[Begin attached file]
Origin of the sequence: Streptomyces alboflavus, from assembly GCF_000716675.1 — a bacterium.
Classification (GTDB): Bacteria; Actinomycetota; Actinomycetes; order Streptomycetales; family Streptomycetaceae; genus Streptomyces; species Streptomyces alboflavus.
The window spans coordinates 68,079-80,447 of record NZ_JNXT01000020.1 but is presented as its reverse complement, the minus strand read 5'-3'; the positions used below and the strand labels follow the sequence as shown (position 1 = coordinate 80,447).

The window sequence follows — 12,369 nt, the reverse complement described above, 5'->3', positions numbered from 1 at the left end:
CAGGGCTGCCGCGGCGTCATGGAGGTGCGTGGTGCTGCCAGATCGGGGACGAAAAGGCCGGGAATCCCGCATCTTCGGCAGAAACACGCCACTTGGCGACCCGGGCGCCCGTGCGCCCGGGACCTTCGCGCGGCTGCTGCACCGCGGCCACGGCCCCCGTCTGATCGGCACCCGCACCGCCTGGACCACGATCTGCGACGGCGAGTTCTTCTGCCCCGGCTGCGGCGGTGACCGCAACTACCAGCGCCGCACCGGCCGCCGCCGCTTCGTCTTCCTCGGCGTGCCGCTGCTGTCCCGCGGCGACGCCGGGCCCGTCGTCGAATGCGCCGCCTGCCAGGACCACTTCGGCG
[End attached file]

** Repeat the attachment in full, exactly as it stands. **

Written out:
Origin of the sequence: Streptomyces alboflavus, from assembly GCF_000716675.1 — a bacterium.
Classification (GTDB): Bacteria; Actinomycetota; Actinomycetes; order Streptomycetales; family Streptomycetaceae; genus Streptomyces; species Streptomyces alboflavus.
The window spans coordinates 68,079-80,447 of record NZ_JNXT01000020.1 but is presented as its reverse complement, the minus strand read 5'-3'; the positions used below and the strand labels follow the sequence as shown (position 1 = coordinate 80,447).

The window sequence follows — 12,369 nt, the reverse complement described above, 5'->3', positions numbered from 1 at the left end:
CAGGGCTGCCGCGGCGTCATGGAGGTGCGTGGTGCTGCCAGATCGGGGACGAAAAGGCCGGGAATCCCGCATCTTCGGCAGAAACACGCCACTTGGCGACCCGGGCGCCCGTGCGCCCGGGACCTTCGCGCGGCTGCTGCACCGCGGCCACGGCCCCCGTCTGATCGGCACCCGCACCGCCTGGACCACGATCTGCGACGGCGAGTTCTTCTGCCCCGGCTGCGGCGGTGACCGCAACTACCAGCGCCGCACCGGCCGCCGCCGCTTCGTCTTCCTCGGCGTGCCGCTGCTGTCCCGCGGCGACGCCGGGCCCGTCGTCGAATGCGCCGCCTGCCAGGACCACTTCGGCG